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South African auto sector to produce first EVs in 2026, says Patel at launch of key White Paper

Trade, Industry and Competition Minister Ebrahim Patel outlines the rationale for undertaking the Green Hydrogen Commercialisation Strategy final report and the Electric Vehicles White Paper.

4th December 2023

By: Tasneem Bulbulia

Senior Contributing Editor Online

     

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The Department of Trade, Industry and Competition (dtic) on December 4 released the Electric Vehicles (EV) White Paper, as well as the Green Hydrogen Commercialisation Strategy final report.

Speaking at a media briefing on the release of the documents, Trade, Industry and Competition Minister Ebrahim Patel said the EV White Paper was the final iteration, following its approval and adoption by Cabinet last month.

The White Paper outlines a course to transition the country’s automotive industry from primarily producing internal combustion engine (ICE) vehicles to a dual platform that includes EVs in the production and consumption mix, alongside ICE vehicles in South Africa by 2035.

The White Paper was drawn up following considerable international and domestic research and consultations, spanning from 2019 to this year.

Patel averred that, following the release of the paper, South Africa’s production of EVs could begin as early as 2026, as indicated by the dtic’s engagements with various original-equipment manufacturers (OEMs) in finalising the paper. There is, however, one outlying OEM, which would begin production at a later stage, he said.

Patel pointed out that the White Paper was developed with the country’s energy crisis in mind and was aimed at facilitating the addition of more renewable energy sources to the energy grid.

The paper sets out the policy goals and actions that will be taken to support the transition towards broader new energy vehicle (NEV) production and consumption in South Africa, with an immediate focus on EVs.

A set of six core principles underpin the policy goals and actions to be taken. Firstly, the transition to EVs and NEVs is necessary, and the pace at which key decisions are required is urgent given the speed at which markets are developing, and the long lead times for investment decisions.

Secondly, attracting investment requires a technology-agnostic approach, including embracing a range of clean energy sources to ensure an appropriate transition.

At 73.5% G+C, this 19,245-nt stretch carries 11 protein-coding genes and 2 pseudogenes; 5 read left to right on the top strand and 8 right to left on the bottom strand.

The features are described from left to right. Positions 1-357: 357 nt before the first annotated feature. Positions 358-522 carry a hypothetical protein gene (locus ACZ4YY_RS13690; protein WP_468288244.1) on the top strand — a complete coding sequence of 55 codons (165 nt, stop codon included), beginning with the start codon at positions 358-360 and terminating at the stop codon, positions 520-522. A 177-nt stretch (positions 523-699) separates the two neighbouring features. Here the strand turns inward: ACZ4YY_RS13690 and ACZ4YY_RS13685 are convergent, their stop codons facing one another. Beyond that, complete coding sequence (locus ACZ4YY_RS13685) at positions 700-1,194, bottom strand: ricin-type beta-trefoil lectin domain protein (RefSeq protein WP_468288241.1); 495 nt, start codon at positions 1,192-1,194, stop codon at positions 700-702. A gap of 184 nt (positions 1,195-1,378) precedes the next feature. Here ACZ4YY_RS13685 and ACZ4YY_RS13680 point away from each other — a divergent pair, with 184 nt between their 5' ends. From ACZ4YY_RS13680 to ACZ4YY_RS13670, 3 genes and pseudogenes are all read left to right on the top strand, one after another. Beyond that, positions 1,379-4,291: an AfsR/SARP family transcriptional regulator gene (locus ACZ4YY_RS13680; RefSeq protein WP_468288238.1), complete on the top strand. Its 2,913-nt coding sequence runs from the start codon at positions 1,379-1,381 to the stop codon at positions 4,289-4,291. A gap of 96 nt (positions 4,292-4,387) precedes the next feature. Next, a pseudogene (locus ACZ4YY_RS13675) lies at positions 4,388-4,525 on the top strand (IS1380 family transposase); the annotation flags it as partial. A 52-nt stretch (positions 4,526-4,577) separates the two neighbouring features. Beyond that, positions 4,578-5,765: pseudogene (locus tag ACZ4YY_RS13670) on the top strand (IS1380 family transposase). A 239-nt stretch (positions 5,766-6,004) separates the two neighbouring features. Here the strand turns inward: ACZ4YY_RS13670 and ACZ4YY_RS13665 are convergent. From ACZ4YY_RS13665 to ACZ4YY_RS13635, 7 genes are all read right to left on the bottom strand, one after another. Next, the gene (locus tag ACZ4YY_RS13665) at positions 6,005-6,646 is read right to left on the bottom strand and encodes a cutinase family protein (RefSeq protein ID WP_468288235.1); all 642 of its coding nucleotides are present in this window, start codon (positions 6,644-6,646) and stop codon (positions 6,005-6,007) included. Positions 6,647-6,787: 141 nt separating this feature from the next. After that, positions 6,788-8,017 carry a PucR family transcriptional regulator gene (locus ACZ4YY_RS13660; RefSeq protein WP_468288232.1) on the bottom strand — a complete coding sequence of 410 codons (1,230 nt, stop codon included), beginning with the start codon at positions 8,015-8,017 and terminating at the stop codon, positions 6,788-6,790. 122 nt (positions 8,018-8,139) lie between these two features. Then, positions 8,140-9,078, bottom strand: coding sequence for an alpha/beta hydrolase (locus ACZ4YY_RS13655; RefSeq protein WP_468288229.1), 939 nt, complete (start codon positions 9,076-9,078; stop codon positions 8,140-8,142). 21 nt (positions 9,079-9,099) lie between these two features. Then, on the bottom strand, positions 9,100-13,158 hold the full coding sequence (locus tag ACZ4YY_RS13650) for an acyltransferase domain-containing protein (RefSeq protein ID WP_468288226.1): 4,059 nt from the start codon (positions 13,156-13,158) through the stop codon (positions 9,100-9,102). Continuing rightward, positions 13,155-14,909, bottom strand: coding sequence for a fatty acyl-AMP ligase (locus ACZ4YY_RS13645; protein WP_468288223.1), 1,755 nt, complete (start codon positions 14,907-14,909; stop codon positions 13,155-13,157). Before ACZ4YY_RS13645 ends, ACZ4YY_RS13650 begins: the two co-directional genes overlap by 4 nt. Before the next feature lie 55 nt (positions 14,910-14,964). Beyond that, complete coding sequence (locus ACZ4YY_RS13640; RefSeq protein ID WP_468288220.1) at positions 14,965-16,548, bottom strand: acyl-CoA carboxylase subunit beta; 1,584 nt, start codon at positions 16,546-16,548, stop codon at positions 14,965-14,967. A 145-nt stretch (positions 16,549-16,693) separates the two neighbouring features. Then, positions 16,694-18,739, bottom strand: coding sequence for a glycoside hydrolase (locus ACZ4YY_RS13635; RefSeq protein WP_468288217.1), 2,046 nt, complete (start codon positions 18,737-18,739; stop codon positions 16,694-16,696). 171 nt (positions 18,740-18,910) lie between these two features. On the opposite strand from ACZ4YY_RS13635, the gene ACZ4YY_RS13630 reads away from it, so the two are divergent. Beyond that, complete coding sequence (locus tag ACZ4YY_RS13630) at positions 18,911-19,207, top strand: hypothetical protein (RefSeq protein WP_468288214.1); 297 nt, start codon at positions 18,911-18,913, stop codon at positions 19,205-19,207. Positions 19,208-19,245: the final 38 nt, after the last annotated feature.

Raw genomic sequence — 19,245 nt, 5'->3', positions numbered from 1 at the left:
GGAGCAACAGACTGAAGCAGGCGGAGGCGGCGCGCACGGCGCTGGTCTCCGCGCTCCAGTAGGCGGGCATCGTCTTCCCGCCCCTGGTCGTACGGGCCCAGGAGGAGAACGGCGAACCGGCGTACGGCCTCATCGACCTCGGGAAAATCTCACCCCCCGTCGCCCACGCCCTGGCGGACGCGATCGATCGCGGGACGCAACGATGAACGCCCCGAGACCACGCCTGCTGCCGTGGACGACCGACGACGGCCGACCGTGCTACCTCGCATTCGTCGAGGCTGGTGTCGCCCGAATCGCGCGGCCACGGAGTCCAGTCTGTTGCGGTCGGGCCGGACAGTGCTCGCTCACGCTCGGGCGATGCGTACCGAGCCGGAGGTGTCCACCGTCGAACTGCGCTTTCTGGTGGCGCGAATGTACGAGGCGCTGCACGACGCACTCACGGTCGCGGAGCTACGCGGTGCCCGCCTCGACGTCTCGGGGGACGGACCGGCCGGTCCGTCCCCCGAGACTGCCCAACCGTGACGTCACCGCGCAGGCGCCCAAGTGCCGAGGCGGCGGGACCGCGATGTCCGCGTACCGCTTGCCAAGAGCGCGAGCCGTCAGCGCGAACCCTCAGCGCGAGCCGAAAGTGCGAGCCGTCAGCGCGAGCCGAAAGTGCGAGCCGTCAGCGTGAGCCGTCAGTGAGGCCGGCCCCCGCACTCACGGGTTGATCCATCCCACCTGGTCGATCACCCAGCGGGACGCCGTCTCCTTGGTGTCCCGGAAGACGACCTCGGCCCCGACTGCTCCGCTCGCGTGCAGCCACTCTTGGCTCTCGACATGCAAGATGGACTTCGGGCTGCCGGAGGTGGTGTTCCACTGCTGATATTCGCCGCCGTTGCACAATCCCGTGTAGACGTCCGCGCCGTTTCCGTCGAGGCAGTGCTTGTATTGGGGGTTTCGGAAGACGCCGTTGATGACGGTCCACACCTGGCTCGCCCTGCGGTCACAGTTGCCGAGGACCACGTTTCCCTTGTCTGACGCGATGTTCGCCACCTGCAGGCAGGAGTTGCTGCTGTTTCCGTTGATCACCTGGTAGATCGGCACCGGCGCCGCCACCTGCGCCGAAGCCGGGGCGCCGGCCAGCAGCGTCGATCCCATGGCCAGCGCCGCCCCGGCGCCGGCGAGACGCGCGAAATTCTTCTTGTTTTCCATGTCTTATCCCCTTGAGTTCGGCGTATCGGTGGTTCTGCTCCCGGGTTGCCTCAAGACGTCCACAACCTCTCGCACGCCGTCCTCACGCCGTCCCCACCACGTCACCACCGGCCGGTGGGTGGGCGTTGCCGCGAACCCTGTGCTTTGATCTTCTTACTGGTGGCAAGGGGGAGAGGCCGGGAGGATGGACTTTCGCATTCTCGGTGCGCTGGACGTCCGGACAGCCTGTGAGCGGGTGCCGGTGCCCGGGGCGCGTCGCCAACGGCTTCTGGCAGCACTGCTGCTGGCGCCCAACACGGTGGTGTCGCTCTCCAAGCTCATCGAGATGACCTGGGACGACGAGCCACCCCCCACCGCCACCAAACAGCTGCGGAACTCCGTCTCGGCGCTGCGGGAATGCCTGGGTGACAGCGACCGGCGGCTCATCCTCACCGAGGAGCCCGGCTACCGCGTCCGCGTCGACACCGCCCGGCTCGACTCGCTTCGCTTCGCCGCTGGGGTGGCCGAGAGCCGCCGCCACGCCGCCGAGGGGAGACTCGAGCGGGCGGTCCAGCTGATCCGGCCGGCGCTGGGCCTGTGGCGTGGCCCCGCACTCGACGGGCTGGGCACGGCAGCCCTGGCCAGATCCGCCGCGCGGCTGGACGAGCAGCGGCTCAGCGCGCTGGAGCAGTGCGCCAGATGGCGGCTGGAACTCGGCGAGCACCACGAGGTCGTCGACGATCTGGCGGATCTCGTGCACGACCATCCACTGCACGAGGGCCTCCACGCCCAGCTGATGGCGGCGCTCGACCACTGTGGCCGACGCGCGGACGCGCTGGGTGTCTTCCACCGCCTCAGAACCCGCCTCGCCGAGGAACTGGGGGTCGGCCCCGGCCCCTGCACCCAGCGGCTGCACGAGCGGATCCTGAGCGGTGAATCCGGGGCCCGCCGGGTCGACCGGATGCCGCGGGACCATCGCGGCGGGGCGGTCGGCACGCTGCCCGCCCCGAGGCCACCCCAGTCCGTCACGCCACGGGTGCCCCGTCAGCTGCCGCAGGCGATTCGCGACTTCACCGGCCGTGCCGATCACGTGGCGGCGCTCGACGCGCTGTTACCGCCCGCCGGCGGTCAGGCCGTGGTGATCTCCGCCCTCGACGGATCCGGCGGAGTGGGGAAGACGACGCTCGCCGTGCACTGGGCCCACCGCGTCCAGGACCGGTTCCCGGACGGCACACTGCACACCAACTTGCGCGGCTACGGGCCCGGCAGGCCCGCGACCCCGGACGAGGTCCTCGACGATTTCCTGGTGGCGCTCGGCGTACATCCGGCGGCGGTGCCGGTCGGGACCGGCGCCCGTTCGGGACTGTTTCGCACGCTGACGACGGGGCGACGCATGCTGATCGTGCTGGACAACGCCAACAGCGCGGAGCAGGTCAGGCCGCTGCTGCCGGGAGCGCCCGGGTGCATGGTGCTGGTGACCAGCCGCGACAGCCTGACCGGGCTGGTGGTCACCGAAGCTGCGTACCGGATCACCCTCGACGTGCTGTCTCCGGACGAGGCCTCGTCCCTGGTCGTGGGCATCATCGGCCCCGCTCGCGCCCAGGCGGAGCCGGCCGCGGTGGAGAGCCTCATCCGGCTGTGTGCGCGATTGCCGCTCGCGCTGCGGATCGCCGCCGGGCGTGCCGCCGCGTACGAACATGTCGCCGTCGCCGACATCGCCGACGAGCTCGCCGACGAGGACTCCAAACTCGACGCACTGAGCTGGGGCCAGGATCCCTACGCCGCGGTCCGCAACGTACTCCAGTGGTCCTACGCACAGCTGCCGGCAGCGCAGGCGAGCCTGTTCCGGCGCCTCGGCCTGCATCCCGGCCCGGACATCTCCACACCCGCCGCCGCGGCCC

Thirdly, investment support is required to boost productive capacity, while, fourth, policy actions have to reflect cost-effective and fiscally sustainable solutions.

Fifth, deepening localisation of the automotive supply chain, including through beneficiation of critical minerals through the development of regional value chains is essential and, lastly, policy actions must reflect the need for a just transition in the automotive industry.

Patel emphasised that key to the approach was the importance of domestic production of EVs.

He highlighted a technology-agnostic stance, with the paper encompassing a variety of different technologies, ranging from battery electric vehicle (BEV) to fuel-cell technologies and sustainable fuels (also called synthetic fuels), and aiming to position the country as a production destination for vehicles and components in emerging technologies.

He also emphasised the commitment to public measures including fiscal support.

The use of Just Energy Transition Investment Plan (JET-IP) funding will complement yearly budget appropriations and announcements in the National Budget next year.

Following publication of the White Paper, the government will make the first announcements of resource allocations in the February 2024 Budget.

The White Paper highlights the considerable industrialisation opportunity for South Africa and the region to develop regional ‘critical minerals to batteries’ value chains.

It outlines that capitalising on this would require a regional approach to critical mineral beneficiation.

It therefore aims to establish a framework under which African countries can work with partner countries to develop the industrial capacity necessary to make the continent a key industrial player, rather than just a source of critical minerals, in the transition to EVs.

The White Paper outlines a two-pronged strategy approach, with the first focus area being considerable investments in component production and vehicle assembly for EVs, particularly for markets affected by regulatory changes that will require net-zero emission vehicles. It also includes investment in local production and standardisation of charging infrastructure.

The second focus area is characterised by a balanced market development approach, including increasing grid capacity to support domestic EV uptake, public procurement of domestically produced EVs, exploring appropriate incentives for EV uptake by consumers of domestically produced vehicles, promoting benefits of EVs to consumers and using the African Continental Free Trade Area to expand demand for EVs produced on the continent.

The White Paper identifies ten policy goals with a set of 16 unique and distinct policy actions to be implemented over specific timelines between now and 2035 with ten actions in support of the development of cost-competitive EV productive capacity in South Africa; and six actions in support of the development of a cost-effective local market for EVs.

The ten actions are:

*An increase in levels of investment and funding, including the development of improved cost-effective incentive support to be announced through the publication of new Automotive Investment Scheme (AIS) guidelines. The higher levels of investment funding are intended to catalyse EV investment in automotive assembly and component manufacturing;

*The facilitation and development of an electric battery regional value chain, including raw material refining, battery active materials and component production, and cell manufacturing. This is to deepen the South African Development Community region’s participation in the automotive value chain;